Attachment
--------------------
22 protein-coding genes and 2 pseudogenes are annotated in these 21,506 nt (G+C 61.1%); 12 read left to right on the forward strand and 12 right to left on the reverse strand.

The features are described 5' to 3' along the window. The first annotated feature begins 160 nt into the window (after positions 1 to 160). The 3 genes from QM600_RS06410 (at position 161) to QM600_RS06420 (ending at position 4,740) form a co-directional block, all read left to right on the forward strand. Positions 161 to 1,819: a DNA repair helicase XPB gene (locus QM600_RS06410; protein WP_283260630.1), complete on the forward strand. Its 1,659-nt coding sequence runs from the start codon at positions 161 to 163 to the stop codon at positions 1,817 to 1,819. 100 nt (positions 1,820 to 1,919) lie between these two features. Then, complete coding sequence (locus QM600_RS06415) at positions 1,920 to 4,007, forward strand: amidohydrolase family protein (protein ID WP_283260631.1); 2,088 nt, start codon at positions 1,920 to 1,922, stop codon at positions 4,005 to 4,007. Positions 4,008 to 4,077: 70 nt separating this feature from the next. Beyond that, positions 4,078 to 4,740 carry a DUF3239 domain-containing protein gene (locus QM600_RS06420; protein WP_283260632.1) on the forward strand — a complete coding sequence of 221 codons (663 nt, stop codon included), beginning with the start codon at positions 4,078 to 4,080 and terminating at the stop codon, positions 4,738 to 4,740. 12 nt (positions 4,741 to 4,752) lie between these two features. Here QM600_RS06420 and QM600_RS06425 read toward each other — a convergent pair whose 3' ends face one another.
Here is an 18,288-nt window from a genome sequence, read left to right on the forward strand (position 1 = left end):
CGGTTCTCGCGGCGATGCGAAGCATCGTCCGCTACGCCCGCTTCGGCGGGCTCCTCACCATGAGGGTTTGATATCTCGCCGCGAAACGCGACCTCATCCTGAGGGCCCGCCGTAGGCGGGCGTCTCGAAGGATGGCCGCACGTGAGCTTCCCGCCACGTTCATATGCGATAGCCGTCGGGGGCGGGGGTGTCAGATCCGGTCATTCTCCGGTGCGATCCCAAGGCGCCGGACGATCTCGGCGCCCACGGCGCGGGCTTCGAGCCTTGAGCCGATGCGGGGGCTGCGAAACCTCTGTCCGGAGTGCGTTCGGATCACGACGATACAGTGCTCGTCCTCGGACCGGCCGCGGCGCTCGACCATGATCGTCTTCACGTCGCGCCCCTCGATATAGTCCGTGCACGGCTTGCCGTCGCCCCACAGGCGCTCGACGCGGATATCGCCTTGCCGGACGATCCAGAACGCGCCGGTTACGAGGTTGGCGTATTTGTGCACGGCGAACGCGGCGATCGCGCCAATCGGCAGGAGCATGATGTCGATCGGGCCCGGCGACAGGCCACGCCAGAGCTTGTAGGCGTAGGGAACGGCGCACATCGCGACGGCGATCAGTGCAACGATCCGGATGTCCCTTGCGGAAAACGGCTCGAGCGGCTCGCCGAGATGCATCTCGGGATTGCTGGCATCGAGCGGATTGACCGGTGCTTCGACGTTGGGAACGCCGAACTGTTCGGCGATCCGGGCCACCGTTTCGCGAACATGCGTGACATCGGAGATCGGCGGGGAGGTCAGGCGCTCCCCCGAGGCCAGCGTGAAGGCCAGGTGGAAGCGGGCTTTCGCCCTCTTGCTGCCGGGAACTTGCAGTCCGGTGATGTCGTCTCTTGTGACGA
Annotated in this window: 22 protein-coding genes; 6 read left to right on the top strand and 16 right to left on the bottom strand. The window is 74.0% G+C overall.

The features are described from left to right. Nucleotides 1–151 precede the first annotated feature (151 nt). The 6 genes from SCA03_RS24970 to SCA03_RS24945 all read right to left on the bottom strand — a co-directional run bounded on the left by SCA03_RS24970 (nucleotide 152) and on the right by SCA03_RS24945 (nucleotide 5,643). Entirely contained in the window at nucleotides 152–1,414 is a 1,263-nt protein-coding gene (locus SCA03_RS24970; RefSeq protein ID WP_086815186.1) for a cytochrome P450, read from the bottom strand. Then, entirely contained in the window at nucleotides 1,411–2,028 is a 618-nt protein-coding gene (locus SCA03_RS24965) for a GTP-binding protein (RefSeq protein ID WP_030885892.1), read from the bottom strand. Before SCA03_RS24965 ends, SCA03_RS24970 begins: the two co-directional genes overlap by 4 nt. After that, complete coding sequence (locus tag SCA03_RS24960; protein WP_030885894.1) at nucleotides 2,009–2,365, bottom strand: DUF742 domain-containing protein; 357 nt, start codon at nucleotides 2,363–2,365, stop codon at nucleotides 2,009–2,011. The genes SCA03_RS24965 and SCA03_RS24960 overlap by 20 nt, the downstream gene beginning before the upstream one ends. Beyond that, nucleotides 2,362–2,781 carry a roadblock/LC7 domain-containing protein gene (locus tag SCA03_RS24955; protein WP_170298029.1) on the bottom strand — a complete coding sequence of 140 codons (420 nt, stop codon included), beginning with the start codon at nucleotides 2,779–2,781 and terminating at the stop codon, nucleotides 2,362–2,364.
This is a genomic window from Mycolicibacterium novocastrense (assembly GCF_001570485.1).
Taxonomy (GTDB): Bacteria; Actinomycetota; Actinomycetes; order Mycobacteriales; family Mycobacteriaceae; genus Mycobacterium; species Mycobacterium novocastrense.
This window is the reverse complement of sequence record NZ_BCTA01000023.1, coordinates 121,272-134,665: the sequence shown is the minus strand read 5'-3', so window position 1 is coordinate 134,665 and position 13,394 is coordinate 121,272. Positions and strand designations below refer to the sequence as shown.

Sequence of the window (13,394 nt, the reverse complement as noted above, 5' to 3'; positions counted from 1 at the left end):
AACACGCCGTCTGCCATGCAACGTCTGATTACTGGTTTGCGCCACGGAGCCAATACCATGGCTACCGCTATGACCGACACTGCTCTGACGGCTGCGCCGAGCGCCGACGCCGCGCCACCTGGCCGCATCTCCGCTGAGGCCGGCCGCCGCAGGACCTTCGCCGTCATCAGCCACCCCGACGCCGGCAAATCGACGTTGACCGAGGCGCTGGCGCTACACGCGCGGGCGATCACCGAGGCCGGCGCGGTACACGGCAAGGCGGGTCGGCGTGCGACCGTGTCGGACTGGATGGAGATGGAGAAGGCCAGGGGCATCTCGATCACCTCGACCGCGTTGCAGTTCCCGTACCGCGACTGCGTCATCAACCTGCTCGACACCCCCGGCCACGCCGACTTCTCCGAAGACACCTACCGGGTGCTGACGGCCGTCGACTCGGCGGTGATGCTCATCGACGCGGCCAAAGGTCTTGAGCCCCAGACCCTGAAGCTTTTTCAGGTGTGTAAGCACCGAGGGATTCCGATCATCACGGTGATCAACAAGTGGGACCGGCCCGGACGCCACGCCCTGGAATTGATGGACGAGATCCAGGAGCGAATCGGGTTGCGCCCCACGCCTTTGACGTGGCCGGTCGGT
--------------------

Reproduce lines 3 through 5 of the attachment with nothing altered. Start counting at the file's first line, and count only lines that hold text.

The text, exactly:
Here is an 18,288-nt window from a genome sequence, read left to right on the forward strand (position 1 = left end):
CGGTTCTCGCGGCGATGCGAAGCATCGTCCGCTACGCCCGCTTCGGCGGGCTCCTCACCATGAGGGTTTGATATCTCGCCGCGAAACGCGACCTCATCCTGAGGGCCCGCCGTAGGCGGGCGTCTCGAAGGATGGCCGCACGTGAGCTTCCCGCCACGTTCATATGCGATAGCCGTCGGGGGCGGGGGTGTCAGATCCGGTCATTCTCCGGTGCGATCCCAAGGCGCCGGACGATCTCGGCGCCCACGGCGCGGGCTTCGAGCCTTGAGCCGATGCGGGGGCTGCGAAACCTCTGTCCGGAGTGCGTTCGGATCACGACGATACAGTGCTCGTCCTCGGACCGGCCGCGGCGCTCGACCATGATCGTCTTCACGTCGCGCCCCTCGATATAGTCCGTGCACGGCTTGCCGTCGCCCCACAGGCGCTCGACGCGGATATCGCCTTGCCGGACGATCCAGAACGCGCCGGTTACGAGGTTGGCGTATTTGTGCACGGCGAACGCGGCGATCGCGCCAATCGGCAGGAGCATGATGTCGATCGGGCCCGGCGACAGGCCACGCCAGAGCTTGTAGGCGTAGGGAACGGCGCACATCGCGACGGCGATCAGTGCAACGATCCGGATGTCCCTTGCGGAAAACGGCTCGAGCGGCTCGCCGAGATGCATCTCGGGATTGCTGGCATCGAGCGGATTGACCGGTGCTTCGACGTTGGGAACGCCGAACTGTTCGGCGATCCGGGCCACCGTTTCGCGAACATGCGTGACATCGGAGATCGGCGGGGAGGTCAGGCGCTCCCCCGAGGCCAGCGTGAAGGCCAGGTGGAAGCGGGCTTTCGCCCTCTTGCTGCCGGGAACTTGCAGTCCGGTGATGTCGTCTCTTGTGACGA
Annotated in this window: 22 protein-coding genes; 6 read left to right on the top strand and 16 right to left on the bottom strand. The window is 74.0% G+C overall.